The intention is good, but a new labeling scheme should communicate on disposal instead, the organization believes.
From 3 July, a new labeling scheme will be added to the collection. The EU has decided that a dead sea turtle should adorn the packaging of a number of plastic products to remind it not to be thrown in the wild.
The products include disposable drinking cups and the packaging of cigarettes, wet wipes and sanitary napkins, as well as tampons and insertion sleeves therefor.
The intention to inform consumers is good. But the label’s message resonates negatively, and it can have an effect, says strategic communicator in the environmental organization Plastic Change.
– One has chosen to go with the negative communication that shows how not to dispose of it. But negative messages from a behavioral perspective are not what usually give the best results, she says.
The turtle is a symbol of a negative consequence of throwing, for example, wet wipes or tampons in the toilet. But it is perhaps too far from most people’s everyday lives, says Anne Aittomaki.
Instead, one could with advantage the sea illustrated how to concretely dispose of the product, she believes.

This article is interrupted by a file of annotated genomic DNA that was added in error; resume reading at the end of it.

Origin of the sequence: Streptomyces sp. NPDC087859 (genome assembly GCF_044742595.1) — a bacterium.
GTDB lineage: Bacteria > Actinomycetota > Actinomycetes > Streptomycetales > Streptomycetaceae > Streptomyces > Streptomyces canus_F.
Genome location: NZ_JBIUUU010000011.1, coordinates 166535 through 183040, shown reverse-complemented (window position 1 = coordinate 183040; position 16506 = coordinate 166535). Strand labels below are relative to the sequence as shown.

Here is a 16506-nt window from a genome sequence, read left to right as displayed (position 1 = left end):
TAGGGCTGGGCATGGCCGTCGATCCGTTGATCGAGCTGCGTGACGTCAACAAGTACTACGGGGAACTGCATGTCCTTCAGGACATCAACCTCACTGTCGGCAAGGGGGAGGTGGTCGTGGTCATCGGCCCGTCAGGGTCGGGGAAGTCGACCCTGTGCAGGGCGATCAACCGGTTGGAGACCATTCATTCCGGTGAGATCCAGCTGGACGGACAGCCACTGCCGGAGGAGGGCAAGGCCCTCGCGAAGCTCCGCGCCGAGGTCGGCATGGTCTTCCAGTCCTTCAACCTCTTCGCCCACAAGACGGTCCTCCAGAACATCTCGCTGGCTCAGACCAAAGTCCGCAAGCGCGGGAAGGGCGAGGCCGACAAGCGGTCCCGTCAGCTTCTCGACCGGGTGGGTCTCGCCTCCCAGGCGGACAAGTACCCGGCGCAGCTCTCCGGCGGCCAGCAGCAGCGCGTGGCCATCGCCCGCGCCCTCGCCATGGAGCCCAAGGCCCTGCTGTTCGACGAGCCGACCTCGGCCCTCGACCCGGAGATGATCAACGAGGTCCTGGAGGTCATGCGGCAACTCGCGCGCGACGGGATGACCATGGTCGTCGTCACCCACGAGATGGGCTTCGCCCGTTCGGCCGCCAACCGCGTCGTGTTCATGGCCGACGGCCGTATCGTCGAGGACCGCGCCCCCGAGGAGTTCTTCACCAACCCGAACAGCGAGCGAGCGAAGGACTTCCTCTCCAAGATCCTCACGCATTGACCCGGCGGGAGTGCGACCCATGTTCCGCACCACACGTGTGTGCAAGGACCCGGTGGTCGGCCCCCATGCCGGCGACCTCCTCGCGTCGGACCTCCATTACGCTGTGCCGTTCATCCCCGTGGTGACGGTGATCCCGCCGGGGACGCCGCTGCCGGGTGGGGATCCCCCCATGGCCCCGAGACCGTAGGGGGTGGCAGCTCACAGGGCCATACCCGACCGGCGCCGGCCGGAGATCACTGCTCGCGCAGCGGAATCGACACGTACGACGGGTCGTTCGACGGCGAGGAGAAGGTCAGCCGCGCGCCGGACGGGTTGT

– You could show a trash can. To show how to properly dispose of the product appropriately, instead of showing what not to do, she says.
In 2018, there were around 70 labeling schemes in Denmark.
According to Anne Aittomaki, one should be careful not to make too many labeling schemes. She does not think it takes many more stickers before the consumer gets confused.
– The brand must have a good function because consumers are asked to relate to it and spend time on it, she says.
– It may well be that it sounds politically correct because you have done your part, but it will not change anything if it makes no sense to the end consumer.
According to Anne Aittomaki, on the other hand, the positive thing about the labeling scheme is that it makes the consumer aware of plastic-containing products. Also the ones that most people might think are made of natural materials.
– Many people think that cigarette butts look like something made of cork or wood. That it has a sense of nature, and therefore something is going on. With the labeling, it becomes clear to the consumer that it contains plastic, she says.
/ ritzau /